How do exchange traded funds (ETFs) actually wind up on their exchanges? It’s probably not something to which you’ve given much thought – you see an ETF you like and you buy it. But an ETF’s life can start years before it ever begins trading, and Lisa Dallmer is one of the people who makes it all happen.

Dallmer, the executive vice president at NYSE Euronext, monitors exchange traded products (ETPs) and the index business around the world. She’s involved in nearly all aspects of an ETF’s life: linking up those who design and create indexes that will serve as benchmarks for ETFs to those who have ideas for ETFs. She also works to ensure that ETFs meet all the regulatory requirements for listing, and ensures that the funds’ trading operate as they should after they IPO. (Watch Tom Lydon and Lisa Dallmer discuss the basics of ETFs).

A Global Business Streamlined

Dallmer’s work has her traveling back and forth between the United States and Europe, ensuring that the approach to listing ETFs is as streamlined as possible in both markets. She points out that clients of NYSE are primarily ETF providers with products on both continents: State Street, Invesco PowerShares and iShares all have robust ETF businesses not only in the United States, but in Europe, as well.

The process of creating an ETF first has to begin with a good idea. “It ultimately has to begin with an idea that is appealing to investors,” whether it’s fixed income, international equity or a China-focused fund. Sometimes, the issuer will have an index in mind. Other times, the product is merely an idea. Either way, Dallmer’s team steps in to make it all happen.

NYSE put the product business next to the index business, Dallmer says, “because the product reflects the returns of a particular index.” Often, the index team and the issuer team are getting together and talking to a specific asset manager. (More on indexing).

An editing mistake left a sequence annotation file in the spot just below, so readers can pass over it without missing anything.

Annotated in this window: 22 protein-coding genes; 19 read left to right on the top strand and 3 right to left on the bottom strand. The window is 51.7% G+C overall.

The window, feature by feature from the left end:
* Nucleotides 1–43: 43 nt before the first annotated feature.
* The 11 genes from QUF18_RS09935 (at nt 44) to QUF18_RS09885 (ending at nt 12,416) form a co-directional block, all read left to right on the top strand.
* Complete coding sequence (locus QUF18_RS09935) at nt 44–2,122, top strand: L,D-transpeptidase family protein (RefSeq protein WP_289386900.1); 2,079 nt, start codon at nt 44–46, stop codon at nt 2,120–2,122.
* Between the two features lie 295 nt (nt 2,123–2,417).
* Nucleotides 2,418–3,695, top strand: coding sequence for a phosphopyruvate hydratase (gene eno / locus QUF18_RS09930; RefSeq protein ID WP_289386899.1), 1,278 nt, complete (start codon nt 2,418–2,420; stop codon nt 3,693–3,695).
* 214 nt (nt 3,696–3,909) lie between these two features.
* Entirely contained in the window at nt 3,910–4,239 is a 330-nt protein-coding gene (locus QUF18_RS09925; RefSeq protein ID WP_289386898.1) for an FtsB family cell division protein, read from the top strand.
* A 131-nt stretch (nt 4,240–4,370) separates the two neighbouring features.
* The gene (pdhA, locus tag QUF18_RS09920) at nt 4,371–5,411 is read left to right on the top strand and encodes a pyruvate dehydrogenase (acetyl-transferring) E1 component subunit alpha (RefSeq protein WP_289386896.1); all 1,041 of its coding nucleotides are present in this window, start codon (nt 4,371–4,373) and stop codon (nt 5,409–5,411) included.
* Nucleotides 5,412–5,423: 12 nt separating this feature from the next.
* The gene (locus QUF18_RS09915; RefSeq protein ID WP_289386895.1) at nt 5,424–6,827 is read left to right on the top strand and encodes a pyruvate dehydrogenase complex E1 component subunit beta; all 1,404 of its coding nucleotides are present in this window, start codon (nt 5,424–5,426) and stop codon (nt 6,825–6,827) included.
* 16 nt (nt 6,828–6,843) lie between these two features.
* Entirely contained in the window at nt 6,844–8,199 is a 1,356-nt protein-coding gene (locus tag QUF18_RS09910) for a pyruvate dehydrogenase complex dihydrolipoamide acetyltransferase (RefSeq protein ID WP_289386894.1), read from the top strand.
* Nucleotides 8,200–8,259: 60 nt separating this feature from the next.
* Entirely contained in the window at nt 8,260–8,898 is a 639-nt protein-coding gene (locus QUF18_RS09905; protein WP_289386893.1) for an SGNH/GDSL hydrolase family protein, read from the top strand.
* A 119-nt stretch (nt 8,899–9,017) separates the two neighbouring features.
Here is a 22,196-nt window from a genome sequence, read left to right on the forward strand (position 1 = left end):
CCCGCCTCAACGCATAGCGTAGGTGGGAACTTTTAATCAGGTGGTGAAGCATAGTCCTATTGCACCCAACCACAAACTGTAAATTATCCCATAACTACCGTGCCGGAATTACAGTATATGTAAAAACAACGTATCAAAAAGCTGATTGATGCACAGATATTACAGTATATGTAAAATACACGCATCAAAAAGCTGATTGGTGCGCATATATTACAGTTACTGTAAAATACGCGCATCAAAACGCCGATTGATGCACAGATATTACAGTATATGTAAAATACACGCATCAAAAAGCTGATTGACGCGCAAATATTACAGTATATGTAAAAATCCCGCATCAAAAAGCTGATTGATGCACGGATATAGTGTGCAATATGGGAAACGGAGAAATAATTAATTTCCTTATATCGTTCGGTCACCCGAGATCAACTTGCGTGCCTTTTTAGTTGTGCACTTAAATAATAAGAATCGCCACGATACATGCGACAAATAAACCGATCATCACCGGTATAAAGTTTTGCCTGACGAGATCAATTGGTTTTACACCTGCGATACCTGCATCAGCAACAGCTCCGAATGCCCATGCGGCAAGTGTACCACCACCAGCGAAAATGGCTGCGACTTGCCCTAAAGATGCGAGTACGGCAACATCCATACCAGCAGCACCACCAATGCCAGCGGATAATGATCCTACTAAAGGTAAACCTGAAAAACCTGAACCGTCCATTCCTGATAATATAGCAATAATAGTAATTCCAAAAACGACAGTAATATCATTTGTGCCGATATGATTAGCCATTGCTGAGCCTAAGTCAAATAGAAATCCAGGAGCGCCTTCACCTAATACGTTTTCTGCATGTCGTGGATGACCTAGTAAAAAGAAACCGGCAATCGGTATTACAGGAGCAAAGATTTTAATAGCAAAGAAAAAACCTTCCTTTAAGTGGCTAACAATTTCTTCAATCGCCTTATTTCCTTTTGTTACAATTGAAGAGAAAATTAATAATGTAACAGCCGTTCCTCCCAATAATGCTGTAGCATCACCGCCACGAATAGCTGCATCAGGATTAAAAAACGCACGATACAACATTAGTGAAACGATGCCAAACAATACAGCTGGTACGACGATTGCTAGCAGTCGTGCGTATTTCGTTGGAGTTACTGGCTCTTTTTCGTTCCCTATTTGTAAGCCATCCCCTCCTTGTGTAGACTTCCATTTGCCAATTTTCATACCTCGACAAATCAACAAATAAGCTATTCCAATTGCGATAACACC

Dallmer’s team has seen its fair share of ETF ideas come and go, so their opinions are often sought at some point in the creation process. But they’re not going to offer unsolicited advice if an idea doesn’t seem like a workable one. “We don’t really engage in a merit review process where we say this is interesting or not,” she says.

“People do come to us, and we provide anecdotal evidence. But if it’s a sixth to market product, it’s not my job to say five is enough.”

The Listing Process

Once an ETF idea is in place and an index has been put together, a prospectus is drafted and the Securities and Exchange Commission (SEC) is brought in for regulatory review.

There are two ways products are submitted to the exchange for listing:

  • Generic listing standards: This often applies to products for which there’s already a broad-based mold in place. For example, if a product consists of domestic equities and there are already a number of those listed, it means the generic listing standard will apply.
  • The “other” category: This is the category under which all other products that don’t fit the generic listing standards go, and it then has to be taken to the SEC. At that point, the SEC looks at the product, the prospectus and the exchange explains why they think it’s a reasonable product for investors to trade and why it’s justified under the exchange rules. (Creation and redemption explained).

Dallmer points out that actively managed ETFs have no generic listing standard, so every product that comes out is a unique filing. Once rules on a particular category of funds have been established, the generic listing standard is in place.

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